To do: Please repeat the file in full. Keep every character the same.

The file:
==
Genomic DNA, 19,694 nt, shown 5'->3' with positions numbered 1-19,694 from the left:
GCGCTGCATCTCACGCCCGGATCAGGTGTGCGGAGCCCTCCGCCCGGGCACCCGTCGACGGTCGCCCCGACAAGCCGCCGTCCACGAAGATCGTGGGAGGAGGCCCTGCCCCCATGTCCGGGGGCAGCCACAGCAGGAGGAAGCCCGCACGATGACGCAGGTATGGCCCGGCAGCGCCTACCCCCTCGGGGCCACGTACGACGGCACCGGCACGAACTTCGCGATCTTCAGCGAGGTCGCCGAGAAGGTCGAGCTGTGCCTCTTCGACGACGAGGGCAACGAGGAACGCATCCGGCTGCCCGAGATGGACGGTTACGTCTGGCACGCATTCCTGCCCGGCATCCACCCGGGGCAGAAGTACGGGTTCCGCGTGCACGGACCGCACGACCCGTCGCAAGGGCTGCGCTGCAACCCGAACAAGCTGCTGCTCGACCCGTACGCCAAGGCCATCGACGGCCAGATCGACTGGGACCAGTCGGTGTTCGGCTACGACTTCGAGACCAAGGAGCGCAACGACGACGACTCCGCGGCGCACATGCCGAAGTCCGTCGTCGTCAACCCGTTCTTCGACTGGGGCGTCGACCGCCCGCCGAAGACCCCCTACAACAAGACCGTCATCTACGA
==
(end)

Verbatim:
Genomic DNA, 19,694 nt, shown 5'->3' with positions numbered 1-19,694 from the left:
GCGCTGCATCTCACGCCCGGATCAGGTGTGCGGAGCCCTCCGCCCGGGCACCCGTCGACGGTCGCCCCGACAAGCCGCCGTCCACGAAGATCGTGGGAGGAGGCCCTGCCCCCATGTCCGGGGGCAGCCACAGCAGGAGGAAGCCCGCACGATGACGCAGGTATGGCCCGGCAGCGCCTACCCCCTCGGGGCCACGTACGACGGCACCGGCACGAACTTCGCGATCTTCAGCGAGGTCGCCGAGAAGGTCGAGCTGTGCCTCTTCGACGACGAGGGCAACGAGGAACGCATCCGGCTGCCCGAGATGGACGGTTACGTCTGGCACGCATTCCTGCCCGGCATCCACCCGGGGCAGAAGTACGGGTTCCGCGTGCACGGACCGCACGACCCGTCGCAAGGGCTGCGCTGCAACCCGAACAAGCTGCTGCTCGACCCGTACGCCAAGGCCATCGACGGCCAGATCGACTGGGACCAGTCGGTGTTCGGCTACGACTTCGAGACCAAGGAGCGCAACGACGACGACTCCGCGGCGCACATGCCGAAGTCCGTCGTCGTCAACCCGTTCTTCGACTGGGGCGTCGACCGCCCGCCGAAGACCCCCTACAACAAGACCGTCATCTACGA